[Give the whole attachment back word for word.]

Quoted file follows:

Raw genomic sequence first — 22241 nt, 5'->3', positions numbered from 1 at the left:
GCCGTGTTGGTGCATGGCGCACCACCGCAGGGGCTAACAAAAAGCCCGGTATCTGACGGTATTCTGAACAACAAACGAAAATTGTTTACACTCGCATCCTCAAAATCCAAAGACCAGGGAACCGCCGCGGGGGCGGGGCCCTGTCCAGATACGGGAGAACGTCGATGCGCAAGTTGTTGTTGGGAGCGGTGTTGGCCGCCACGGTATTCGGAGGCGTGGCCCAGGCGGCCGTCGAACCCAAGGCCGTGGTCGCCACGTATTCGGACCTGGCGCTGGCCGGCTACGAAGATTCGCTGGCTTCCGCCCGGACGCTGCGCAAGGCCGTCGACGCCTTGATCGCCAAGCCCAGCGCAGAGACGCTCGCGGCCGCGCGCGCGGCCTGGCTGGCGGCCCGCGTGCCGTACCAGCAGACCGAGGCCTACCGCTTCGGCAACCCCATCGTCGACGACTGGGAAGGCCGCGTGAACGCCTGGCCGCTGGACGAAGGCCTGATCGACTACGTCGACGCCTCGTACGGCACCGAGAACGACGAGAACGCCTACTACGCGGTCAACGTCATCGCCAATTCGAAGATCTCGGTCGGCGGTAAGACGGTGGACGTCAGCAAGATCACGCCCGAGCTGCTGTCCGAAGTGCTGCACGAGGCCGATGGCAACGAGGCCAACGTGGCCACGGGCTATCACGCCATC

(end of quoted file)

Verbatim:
Raw genomic sequence first — 22241 nt, 5'->3', positions numbered from 1 at the left:
GCCGTGTTGGTGCATGGCGCACCACCGCAGGGGCTAACAAAAAGCCCGGTATCTGACGGTATTCTGAACAACAAACGAAAATTGTTTACACTCGCATCCTCAAAATCCAAAGACCAGGGAACCGCCGCGGGGGCGGGGCCCTGTCCAGATACGGGAGAACGTCGATGCGCAAGTTGTTGTTGGGAGCGGTGTTGGCCGCCACGGTATTCGGAGGCGTGGCCCAGGCGGCCGTCGAACCCAAGGCCGTGGTCGCCACGTATTCGGACCTGGCGCTGGCCGGCTACGAAGATTCGCTGGCTTCCGCCCGGACGCTGCGCAAGGCCGTCGACGCCTTGATCGCCAAGCCCAGCGCAGAGACGCTCGCGGCCGCGCGCGCGGCCTGGCTGGCGGCCCGCGTGCCGTACCAGCAGACCGAGGCCTACCGCTTCGGCAACCCCATCGTCGACGACTGGGAAGGCCGCGTGAACGCCTGGCCGCTGGACGAAGGCCTGATCGACTACGTCGACGCCTCGTACGGCACCGAGAACGACGAGAACGCCTACTACGCGGTCAACGTCATCGCCAATTCGAAGATCTCGGTCGGCGGTAAGACGGTGGACGTCAGCAAGATCACGCCCGAGCTGCTGTCCGAAGTGCTGCACGAGGCCGATGGCAACGAGGCCAACGTGGCCACGGGCTATCACGCCATC